The study’s findings were significant — “spectacular” even, in the words of at least one expert commenter.
A team of doctors at Reina Sofía University Hospital in Córdoba, Spain, split 76 newly admitted Covid-19 patients into two groups. One group got the standard treatment at the time, which included a cocktail of antibiotics and immunosuppressant drugs. The second group got the same standard treatment — plus a drug designed to raise vitamin D levels in the blood.
Among the 26 hospitalized people who received standard care alone, fully half went on to the intensive care unit (ICU) because their disease had worsened. Two of them died. But among the 50 people who received the vitamin D treatment on top of standard care, only one person ended up in the ICU. None died.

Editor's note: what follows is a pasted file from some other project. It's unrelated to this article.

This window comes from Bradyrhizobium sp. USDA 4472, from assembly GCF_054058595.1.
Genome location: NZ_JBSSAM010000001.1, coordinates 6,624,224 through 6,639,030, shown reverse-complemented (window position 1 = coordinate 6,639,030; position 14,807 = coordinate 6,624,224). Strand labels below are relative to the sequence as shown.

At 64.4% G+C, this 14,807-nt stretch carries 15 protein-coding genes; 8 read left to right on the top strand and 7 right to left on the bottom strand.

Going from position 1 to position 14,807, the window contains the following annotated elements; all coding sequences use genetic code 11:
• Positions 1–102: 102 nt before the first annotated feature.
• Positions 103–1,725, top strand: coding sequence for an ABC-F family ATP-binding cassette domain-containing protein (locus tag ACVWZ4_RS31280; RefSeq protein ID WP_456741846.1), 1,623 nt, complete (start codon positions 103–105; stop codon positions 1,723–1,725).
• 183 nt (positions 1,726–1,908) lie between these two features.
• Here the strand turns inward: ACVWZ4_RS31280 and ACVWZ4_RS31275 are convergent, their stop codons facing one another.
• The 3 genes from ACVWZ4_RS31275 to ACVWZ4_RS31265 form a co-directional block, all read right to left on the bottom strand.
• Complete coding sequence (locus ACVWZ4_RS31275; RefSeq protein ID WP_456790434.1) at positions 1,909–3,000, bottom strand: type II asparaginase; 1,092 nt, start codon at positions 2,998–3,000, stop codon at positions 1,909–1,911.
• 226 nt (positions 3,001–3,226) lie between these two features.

In their study write-up, published in October in the Journal of Steroid Biochemistry and Molecular Biology, the Spanish researchers explained that their experiment was a “pilot” study that requires follow-up work. But they also pointed out that theirs is not the first piece of evidence linking vitamin D to a reduced risk for severe respiratory infection. Far from it.
“Vitamin D supports a range of innate antiviral immune responses while simultaneously dampening down potentially harmful inflammatory responses,” says Adrian Martineau, PhD, a clinical professor of respiratory infection and immunity at Queen Mary University of London.Original Source